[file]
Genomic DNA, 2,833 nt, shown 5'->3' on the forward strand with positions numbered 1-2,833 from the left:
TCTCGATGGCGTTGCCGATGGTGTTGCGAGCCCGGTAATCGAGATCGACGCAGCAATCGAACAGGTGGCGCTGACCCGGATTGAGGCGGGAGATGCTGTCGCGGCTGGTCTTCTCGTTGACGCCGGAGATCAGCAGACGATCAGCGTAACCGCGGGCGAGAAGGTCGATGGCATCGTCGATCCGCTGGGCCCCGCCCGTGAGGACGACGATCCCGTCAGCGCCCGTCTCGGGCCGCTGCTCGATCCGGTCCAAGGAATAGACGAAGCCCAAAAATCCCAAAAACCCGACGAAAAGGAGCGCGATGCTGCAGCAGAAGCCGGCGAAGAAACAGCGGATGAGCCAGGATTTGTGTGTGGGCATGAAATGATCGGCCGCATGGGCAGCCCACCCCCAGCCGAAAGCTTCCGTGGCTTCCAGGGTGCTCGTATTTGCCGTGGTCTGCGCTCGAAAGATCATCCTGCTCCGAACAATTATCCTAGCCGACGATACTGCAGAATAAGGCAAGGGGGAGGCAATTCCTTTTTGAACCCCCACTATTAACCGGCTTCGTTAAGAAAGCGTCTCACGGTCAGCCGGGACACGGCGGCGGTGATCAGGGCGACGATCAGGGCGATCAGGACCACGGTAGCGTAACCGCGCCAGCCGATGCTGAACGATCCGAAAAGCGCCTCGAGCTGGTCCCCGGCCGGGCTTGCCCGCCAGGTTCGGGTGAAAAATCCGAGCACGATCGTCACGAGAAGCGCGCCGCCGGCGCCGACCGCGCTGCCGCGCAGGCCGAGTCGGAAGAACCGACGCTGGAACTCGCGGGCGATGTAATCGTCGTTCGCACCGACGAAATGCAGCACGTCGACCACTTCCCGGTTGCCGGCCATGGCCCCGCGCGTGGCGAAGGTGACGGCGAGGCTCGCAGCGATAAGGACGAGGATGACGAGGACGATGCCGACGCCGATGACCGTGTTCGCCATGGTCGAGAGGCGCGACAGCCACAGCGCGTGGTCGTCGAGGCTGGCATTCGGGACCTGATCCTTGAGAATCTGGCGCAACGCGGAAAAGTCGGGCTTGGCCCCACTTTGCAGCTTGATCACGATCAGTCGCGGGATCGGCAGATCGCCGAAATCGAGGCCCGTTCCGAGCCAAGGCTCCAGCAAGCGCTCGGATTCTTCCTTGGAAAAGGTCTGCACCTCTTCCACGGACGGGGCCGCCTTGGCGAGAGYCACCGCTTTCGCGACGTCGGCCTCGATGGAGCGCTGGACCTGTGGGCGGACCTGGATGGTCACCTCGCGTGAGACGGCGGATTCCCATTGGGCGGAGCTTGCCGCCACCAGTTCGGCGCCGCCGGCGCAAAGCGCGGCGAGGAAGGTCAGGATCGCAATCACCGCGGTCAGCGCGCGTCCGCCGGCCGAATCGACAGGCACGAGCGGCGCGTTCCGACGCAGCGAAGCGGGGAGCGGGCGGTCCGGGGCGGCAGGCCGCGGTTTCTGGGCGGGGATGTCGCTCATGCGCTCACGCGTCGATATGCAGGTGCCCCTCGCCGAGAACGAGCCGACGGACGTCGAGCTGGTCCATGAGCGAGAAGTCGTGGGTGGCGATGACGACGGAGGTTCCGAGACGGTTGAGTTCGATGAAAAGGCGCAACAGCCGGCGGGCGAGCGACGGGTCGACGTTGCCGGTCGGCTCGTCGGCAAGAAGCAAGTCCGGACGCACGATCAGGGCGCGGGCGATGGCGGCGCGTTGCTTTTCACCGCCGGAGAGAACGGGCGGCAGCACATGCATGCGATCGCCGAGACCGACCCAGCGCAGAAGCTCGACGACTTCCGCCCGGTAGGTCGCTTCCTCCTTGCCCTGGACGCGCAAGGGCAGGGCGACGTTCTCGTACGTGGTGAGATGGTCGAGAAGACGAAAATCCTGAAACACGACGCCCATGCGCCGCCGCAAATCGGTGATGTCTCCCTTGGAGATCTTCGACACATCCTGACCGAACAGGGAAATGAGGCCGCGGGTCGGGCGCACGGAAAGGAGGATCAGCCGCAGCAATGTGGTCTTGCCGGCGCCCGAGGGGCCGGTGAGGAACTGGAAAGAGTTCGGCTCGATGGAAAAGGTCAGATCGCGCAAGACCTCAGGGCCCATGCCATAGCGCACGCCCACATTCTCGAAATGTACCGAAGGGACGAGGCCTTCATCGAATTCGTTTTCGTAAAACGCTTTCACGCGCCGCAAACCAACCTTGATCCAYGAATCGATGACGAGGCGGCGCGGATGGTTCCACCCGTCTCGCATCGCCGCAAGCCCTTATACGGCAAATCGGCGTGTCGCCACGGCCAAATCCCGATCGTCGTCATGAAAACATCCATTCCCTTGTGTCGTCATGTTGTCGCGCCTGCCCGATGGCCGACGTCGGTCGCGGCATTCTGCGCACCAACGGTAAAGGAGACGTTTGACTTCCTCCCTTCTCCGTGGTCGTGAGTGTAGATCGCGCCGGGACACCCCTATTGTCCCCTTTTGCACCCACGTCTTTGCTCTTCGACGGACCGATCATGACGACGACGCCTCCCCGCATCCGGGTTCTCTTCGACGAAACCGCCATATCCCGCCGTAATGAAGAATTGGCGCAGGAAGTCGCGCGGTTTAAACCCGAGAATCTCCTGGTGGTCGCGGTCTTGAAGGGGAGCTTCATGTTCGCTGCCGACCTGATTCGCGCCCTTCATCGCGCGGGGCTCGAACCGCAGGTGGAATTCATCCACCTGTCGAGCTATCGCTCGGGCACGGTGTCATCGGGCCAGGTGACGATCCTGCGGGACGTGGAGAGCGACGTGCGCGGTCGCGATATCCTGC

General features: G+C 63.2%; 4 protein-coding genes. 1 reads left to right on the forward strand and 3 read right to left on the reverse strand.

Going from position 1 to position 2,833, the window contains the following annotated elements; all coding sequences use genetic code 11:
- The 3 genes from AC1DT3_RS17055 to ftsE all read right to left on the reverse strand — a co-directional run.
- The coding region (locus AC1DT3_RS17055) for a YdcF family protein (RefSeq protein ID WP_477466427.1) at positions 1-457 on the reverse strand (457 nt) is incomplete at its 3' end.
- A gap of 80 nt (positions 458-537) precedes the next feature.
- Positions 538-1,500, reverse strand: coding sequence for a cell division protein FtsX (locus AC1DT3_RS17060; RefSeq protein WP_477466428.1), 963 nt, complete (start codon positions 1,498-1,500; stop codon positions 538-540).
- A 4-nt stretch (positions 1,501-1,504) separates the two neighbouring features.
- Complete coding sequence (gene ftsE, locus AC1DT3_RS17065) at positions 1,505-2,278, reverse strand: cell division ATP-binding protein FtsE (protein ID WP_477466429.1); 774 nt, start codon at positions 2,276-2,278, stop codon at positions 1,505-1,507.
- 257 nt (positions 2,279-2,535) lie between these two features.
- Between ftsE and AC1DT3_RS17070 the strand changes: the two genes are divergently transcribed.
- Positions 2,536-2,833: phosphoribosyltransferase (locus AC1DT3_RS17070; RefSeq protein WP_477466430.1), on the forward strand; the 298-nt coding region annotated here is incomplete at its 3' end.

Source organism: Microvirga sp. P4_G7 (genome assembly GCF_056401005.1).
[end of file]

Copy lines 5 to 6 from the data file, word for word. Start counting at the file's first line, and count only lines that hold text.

- The 3 genes from AC1DT3_RS17055 to ftsE all read right to left on the reverse strand — a co-directional run.
- The coding region (locus AC1DT3_RS17055) for a YdcF family protein (RefSeq protein ID WP_477466427.1) at positions 1-457 on the reverse strand (457 nt) is incomplete at its 3' end.